Having a versatile approach to your exercise may do wonders for your confidence. That sense of achievement will be much sweeter when you have overcome additional hurdles. Try to be flexible wherever you can and celebrate your exercise victories, whether big or small. 

Know Your Limits

Obviously, you should not push yourself to levels of great discomfort. If you feel so ill that you cannot exercise, it is best to rest. 

Try to listen to your body. Delay your schedule if you feel light-headed, nauseous, and excessively achy pre-workout. Remember that you are in control of your routine. Try not to let your pride or feelings of failure get in the way. Your physical fitness is only part of your general health, so it may be time to reassess and revalue your priorities in these circumstances.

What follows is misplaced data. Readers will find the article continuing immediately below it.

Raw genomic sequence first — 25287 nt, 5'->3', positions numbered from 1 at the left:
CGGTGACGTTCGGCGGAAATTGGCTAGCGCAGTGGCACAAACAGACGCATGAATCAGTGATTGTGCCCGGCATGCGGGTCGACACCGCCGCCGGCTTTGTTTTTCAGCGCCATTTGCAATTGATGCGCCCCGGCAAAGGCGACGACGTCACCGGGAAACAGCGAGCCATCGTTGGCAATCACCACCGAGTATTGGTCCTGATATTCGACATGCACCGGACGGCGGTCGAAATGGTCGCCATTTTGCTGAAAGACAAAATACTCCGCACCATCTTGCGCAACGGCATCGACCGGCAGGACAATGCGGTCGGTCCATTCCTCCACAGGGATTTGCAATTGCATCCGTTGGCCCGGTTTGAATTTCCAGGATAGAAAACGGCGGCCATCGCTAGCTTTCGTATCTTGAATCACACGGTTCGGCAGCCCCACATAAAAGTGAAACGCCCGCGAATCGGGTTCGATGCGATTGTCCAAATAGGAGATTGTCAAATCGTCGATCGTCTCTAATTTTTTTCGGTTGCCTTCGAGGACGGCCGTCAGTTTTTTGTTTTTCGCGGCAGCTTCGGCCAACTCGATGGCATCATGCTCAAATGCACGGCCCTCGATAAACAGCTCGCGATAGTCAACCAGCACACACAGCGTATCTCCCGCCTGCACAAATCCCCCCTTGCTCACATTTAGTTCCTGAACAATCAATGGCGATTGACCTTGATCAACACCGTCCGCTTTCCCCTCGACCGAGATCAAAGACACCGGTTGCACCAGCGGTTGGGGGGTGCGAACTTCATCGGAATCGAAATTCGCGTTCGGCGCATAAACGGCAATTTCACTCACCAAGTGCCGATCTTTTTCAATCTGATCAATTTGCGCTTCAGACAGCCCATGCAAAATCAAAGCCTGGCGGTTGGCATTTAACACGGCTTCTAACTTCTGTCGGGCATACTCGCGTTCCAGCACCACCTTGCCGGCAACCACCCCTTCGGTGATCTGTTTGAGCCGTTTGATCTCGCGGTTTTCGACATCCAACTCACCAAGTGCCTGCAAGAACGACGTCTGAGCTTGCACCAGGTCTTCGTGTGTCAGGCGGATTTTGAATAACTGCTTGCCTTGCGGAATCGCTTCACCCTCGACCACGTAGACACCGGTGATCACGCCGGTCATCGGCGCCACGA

Consider if your exercise routine itself is the cause of your woes too. After all, if you adopt poor posture or do not stretch effectively before your workout, it will surely take a toll on your body. Double-check that everything you are doing is up to standard, and go from there. 

If you are professional and you are uncertain about your capabilities, a trip to your doctor is strongly recommended. After that, they can advise you on whether to continue your routine or not. Take their advice seriously, and hopefully, you will be back to your usual exercise regimen in no time.